By Cathy M. Weiss

and Timene Farlow

When Latanya was 12, she stole a bike that was left near a neighborhood store. She was adjudicated delinquent and, nearly four years later, is still a part of the juvenile-justice system. She has been shuttled back and forth among detention centers, residential programs, and a few community-based programs. And, like 95 percent of the youth across the country who are confined in residential facilities, she did not commit a violent crime.

Initially, both she and her mother were hopeful that Latanya could get help with the problems she'd been dealing with for years. But they now realize the system is not prepared to address the real issue: trauma.

Latanya was sexually violated when she was a very young child. Later, she witnessed her mother's near-fatal stabbing at the hands of her boyfriend. Latanya also grew up in one of the city's most dangerous neighborhoods, where gunfire and other forms of violence are commonplace. She was one traumatized young lady.

Yet none of the programs that she was sent to ever inquired about her trauma, let alone addressed it. No one taught her how to cope with the overwhelming distress she feels when she thinks back to the times she felt unsafe and powerless. Nor has she learned how to complete an employment application, navigate the public transportation system, or prepare a simple meal.

With so few trauma-responsive programs in the juvenile-justice system, there are many children like Latanya whose needs go unmet, and some whose conditions are worsened by the insensitive care they receive. In addition, too often the system fails to provide a quality education for the young people in its care. Many 18-year-olds, then, leave the system without life skills or a high school diploma.

To address these concerns, more than 150 people recently began a conversation about assisting traumatized youth at a symposium sponsored by the Stoneleigh Foundation titled "From Risk to Resilience: What Youth Need to Thrive."

There was agreement across the board that the system needs fixing - and fast. As a first step, we believe delinquent children should be confined only if their behaviors compromise public safety or if they are a danger to themselves or others. For stealing a bike, Latanya was sent to a program many miles away from her family. This distance compromised the already strained family relationships she was desperate to hold on to, and resulted in limited visits during a time when she needed them most. This practice counters accepted research, which has correlated strong family connections with successful outcomes for youths and adults released from prison.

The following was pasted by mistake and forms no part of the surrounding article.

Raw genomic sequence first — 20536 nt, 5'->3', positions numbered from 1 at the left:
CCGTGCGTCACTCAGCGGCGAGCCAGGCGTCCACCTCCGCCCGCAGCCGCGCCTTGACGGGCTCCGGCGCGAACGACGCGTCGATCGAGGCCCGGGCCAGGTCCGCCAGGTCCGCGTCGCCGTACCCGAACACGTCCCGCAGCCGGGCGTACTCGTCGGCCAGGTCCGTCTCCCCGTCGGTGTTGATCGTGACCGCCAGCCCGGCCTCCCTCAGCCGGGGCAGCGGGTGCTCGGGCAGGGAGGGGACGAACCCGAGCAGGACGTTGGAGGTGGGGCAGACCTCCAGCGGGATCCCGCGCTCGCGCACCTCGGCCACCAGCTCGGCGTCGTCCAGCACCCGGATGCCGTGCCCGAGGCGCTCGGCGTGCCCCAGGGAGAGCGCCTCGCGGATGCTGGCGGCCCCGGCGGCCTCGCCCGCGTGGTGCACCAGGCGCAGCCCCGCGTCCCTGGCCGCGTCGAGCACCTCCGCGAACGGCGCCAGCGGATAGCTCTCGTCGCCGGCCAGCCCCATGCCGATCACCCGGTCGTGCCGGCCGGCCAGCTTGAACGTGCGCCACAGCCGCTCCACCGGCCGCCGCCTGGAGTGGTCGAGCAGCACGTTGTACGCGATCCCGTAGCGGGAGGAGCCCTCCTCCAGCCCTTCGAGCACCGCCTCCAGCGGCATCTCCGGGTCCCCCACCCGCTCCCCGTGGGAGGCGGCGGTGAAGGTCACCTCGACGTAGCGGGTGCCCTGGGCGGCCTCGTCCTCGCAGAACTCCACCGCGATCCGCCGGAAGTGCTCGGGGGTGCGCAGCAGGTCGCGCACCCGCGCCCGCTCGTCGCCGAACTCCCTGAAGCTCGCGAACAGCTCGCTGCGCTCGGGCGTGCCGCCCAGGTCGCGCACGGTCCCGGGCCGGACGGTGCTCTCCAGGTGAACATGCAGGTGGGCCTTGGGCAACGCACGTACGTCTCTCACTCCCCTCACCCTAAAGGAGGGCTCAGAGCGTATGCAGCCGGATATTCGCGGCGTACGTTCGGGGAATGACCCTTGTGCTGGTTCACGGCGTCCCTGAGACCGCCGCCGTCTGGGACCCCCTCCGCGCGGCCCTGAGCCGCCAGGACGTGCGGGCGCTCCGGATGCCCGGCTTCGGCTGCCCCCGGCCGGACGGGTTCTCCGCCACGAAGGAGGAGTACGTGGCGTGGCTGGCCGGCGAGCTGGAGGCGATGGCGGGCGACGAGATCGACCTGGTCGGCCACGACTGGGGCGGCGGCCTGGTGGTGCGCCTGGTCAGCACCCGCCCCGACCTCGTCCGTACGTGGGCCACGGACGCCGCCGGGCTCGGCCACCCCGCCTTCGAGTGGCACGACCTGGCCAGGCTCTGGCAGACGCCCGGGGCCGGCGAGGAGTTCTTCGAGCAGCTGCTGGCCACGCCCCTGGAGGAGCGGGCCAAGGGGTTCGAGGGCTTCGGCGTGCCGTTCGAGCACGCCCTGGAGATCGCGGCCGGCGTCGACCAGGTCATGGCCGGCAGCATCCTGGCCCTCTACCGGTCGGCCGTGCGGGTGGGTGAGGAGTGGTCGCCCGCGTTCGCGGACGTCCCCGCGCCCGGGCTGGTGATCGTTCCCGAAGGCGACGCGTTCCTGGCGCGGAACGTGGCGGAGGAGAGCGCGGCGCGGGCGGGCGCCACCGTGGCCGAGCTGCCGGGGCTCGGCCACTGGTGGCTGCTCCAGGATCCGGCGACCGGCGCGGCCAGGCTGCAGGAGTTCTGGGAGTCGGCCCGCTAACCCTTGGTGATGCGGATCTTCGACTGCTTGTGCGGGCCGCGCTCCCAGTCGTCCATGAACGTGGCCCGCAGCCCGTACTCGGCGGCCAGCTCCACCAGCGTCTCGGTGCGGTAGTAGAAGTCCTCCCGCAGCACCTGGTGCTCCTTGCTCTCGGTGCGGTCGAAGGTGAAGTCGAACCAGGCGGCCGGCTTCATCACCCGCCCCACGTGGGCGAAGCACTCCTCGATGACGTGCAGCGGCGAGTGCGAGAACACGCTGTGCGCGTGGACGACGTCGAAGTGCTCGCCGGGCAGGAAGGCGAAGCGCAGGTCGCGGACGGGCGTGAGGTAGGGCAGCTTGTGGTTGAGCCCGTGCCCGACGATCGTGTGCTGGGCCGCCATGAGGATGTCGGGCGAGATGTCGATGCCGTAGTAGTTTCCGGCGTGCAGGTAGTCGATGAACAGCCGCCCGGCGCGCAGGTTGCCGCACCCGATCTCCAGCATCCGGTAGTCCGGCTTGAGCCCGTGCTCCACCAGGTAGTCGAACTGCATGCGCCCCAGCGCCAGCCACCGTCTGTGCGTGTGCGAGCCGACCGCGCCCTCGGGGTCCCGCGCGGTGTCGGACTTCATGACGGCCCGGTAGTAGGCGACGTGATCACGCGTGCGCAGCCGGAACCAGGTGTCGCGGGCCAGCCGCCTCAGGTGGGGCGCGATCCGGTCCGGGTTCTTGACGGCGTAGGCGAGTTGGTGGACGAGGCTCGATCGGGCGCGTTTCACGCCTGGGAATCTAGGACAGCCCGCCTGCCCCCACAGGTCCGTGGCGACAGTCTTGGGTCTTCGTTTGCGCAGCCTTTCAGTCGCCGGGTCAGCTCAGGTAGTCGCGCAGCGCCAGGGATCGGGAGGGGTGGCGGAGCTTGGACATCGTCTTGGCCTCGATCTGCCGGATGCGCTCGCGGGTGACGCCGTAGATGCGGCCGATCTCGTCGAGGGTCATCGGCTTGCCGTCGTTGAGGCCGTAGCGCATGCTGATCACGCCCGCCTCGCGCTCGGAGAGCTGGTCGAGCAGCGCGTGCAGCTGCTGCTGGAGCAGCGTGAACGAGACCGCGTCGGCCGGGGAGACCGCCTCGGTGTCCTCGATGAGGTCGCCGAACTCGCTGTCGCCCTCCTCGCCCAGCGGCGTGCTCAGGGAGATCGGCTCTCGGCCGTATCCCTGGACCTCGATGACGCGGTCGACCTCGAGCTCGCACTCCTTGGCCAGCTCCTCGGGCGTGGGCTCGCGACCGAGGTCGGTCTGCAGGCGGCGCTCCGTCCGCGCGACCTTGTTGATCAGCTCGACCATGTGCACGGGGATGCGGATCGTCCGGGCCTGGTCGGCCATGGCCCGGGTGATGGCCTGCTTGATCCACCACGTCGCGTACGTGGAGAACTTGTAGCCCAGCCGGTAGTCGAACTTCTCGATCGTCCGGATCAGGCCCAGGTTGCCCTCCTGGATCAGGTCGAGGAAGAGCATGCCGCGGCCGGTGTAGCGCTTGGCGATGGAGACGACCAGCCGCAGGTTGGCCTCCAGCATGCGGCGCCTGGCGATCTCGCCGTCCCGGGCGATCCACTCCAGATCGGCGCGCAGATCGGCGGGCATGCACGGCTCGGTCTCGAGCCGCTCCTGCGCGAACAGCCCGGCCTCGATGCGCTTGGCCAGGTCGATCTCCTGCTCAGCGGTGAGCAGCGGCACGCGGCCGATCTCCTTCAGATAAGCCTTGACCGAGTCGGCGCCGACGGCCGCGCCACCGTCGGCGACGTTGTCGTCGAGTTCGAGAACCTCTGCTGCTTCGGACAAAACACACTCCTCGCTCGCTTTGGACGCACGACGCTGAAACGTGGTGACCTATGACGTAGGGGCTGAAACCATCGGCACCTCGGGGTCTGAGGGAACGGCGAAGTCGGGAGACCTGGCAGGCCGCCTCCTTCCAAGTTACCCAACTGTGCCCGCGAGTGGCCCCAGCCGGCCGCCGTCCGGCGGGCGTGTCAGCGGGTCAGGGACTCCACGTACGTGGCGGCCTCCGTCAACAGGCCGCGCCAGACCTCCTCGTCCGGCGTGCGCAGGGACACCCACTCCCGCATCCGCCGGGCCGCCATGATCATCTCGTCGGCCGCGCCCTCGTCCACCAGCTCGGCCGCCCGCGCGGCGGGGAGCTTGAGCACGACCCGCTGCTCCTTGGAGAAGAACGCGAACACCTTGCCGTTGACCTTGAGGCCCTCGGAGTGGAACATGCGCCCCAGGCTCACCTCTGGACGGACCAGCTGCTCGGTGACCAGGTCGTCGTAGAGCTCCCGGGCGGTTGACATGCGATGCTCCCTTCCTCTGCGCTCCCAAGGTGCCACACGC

Additionally, our system and the service providers we contract with must develop the capacity to be trauma-informed and educationally sound. No child should ever leave care more traumatized and less educated than when she arrived. And none should be jeopardized by a system that failed to be trauma-informed.

For young people who do need to be confined, Philadelphia officials must ensure that they receive trauma-responsive rehabilitation. We can start by:

Keeping troubled youth close to home so family members can take part in therapeutic processes and remain solidly connected to them. Missouri led the way on developing this best practice, and both New York City and Chicago have adopted the policy, with improved outcomes for youth. One day these young people will go home, and our work must lay the groundwork early for a successful return.

Completing trauma assessments for youth each time they transition from one level of service to another, or from one program to another, including admission to a detention facility.

Requiring trauma training and responsiveness for all providers serving children in the child-welfare and juvenile-justice system, whether in secure or nonsecure detention settings.

Promoting real-time data sharing and communication among law-enforcement and justice agencies to ensure collaborative care.

Ensuring service providers offer life-skills training along with quality education.

Placing emphasis on re-entry work, with planning beginning the day a youth is placed in out-of-home care.

Instead of seeing troubled young people as "prisoners," best practice suggests that we see them as "patients." In the medical world, care managers know that treating a patient requires knowledge of the individual's past and a plan for the future. Such continuity of care saves lives. It's time we apply that same level of care to traumatized young people.